Next Sunday, Fordham University in New York will host a discussion about the inequalities women face in Irish theater in conjunction with the Waking the Feminists movement, a counterpoint to the Abbey Theatre’s “Waking the Nation” program aimed at drawing attention to the lack of female voices in Irish drama.
“Waking the Nation,” a ten-play program announced last October to commemorate the 1916 Rising, came under nearly immediate criticism for its selections, which many women in theater said inadvertently highlighted a frustrating and cruel reality: in Irish theater, women are woefully underrepresented.
The Abbey’s program features seven plays from the last 100 years and three world premieres to “reflect Ireland today” and offer “fresh and provocative Irish voices [to] reflect on the legacy of the 1916 Rising,” according to the Abbey’s official press release. However, critics pointed out that only three are helmed by female directors, only one was written by a woman, and all three of these world premieres were written by male playwrights.
In response, social media outlets exploded in protest, using the hashtag #wakingthefeminists. The outcry grew vociferous enough that the board of the publicly-funded theater acknowledged that the 2016 program “does not represent gender equality” and accepted requests to hold a #wakingthefeminists debate in early November, which was attended by over 600 members of the Irish theatrical community.
“I have never been directed by a woman in 27 years. I have done one play by a woman, a French woman, that was adapted by a man. Other than that, zero,” Irish actress Donna Dent told The Irish Times at the debate.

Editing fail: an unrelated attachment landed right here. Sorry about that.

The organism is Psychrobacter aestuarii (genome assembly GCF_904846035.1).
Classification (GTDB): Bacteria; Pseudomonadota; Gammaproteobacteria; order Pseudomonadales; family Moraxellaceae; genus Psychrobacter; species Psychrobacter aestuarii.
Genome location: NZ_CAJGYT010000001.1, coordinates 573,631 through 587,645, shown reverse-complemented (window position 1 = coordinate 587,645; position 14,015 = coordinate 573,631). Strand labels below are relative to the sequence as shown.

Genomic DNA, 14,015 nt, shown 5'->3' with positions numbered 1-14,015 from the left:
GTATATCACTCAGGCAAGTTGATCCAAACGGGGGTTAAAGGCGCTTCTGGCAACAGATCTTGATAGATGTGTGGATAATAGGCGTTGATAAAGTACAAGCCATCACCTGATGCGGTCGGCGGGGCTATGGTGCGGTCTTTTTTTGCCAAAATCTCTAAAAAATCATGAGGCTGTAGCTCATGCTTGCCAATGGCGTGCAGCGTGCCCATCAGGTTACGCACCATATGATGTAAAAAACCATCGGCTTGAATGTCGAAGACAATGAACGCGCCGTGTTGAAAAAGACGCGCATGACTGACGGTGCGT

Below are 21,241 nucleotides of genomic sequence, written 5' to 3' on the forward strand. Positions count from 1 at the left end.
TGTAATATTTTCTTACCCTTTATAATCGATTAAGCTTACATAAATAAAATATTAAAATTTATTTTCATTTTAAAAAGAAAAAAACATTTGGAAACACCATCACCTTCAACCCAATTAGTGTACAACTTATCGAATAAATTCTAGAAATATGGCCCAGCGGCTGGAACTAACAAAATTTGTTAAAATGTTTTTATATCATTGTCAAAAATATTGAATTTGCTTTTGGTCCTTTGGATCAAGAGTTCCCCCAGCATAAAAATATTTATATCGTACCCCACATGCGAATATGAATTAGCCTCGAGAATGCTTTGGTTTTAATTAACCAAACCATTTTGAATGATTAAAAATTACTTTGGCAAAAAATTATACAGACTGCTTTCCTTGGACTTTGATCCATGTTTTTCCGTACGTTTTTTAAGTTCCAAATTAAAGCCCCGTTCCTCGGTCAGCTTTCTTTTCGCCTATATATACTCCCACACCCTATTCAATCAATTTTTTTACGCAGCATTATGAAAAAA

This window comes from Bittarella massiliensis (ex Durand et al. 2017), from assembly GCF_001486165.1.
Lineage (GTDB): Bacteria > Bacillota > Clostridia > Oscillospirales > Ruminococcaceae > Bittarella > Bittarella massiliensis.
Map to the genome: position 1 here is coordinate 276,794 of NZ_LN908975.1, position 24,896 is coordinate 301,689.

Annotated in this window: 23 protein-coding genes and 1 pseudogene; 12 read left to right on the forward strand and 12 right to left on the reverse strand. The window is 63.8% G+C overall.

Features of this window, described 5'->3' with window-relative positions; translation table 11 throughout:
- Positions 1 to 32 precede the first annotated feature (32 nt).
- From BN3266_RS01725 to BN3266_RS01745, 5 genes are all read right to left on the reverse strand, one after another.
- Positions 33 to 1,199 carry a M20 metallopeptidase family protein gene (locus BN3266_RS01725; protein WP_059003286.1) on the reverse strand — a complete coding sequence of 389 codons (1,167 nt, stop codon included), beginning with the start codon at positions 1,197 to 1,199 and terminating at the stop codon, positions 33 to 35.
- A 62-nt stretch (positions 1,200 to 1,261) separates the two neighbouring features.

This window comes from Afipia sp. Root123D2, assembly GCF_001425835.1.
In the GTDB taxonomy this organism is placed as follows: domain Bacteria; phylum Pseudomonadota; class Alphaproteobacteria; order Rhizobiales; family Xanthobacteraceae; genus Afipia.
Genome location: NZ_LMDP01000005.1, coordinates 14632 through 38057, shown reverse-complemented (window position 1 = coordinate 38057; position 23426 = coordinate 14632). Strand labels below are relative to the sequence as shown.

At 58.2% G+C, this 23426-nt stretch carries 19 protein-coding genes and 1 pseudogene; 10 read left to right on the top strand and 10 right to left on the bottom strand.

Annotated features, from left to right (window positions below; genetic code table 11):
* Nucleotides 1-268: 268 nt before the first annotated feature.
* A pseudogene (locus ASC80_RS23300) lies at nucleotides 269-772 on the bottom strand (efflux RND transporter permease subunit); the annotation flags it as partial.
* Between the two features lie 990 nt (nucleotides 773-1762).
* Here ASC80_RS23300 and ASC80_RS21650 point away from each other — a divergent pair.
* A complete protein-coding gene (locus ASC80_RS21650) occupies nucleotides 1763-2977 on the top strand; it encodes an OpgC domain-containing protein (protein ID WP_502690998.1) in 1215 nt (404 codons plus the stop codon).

“I have never worked with a female sound designer. I have worked with one lighting designer that was female. I have worked with one lighting technician; no sound technicians, ever. I have worked on so many productions. Once, I worked with a male stage manager – other than that, they’re all female. They’re statistics. They’re just bald facts. How much talent have we lost to chauvinism? How much talent have we lost to sexism?” she said.
Since November, the hashtag and the discussion have spread across the Atlantic, indicating that gender inequality is a similarly acute problem in American theater as well. Meryl Streep and Debra Messing are among the American thespians who have voiced their support for the movement.
But the offer of a platform for a debate and the subsequent vague commitment to “develop a comprehensive policy and detailed plan to help address gender equality” have fallen far short of satisfying the movement’s demands, Lian Bell, the Dublin-based arts manager and set designer whose frustration at the Abbey’s program birthed #wakingthefeminists, said in an open letter to the Irish Times in December, demanding the theater make a real commitment to change.
“On November 19th, I delivered a petition to the stage door of the Abbey with 5,500 signatures calling for the director and board to lead the way in establishing equality for women artists,” she wrote.
“All of us are still waiting.”
The Fordham conference will feature a scholars’ roundtable and a practitioners’ roundtable. The first portion of the program, moderated by Fordham professor Keri Walsh, features scholars whose research historicizes and illuminates the issues at stake in the movement. Author Belinda McKeon moderates the practitioners’ panel, which will consist of actors, directors, playwrights, and producers sharing their own experiences related to the inequality women face in Irish theater. The panelists will also provide updates on Irish activism and its results since the movement’s launch. ♦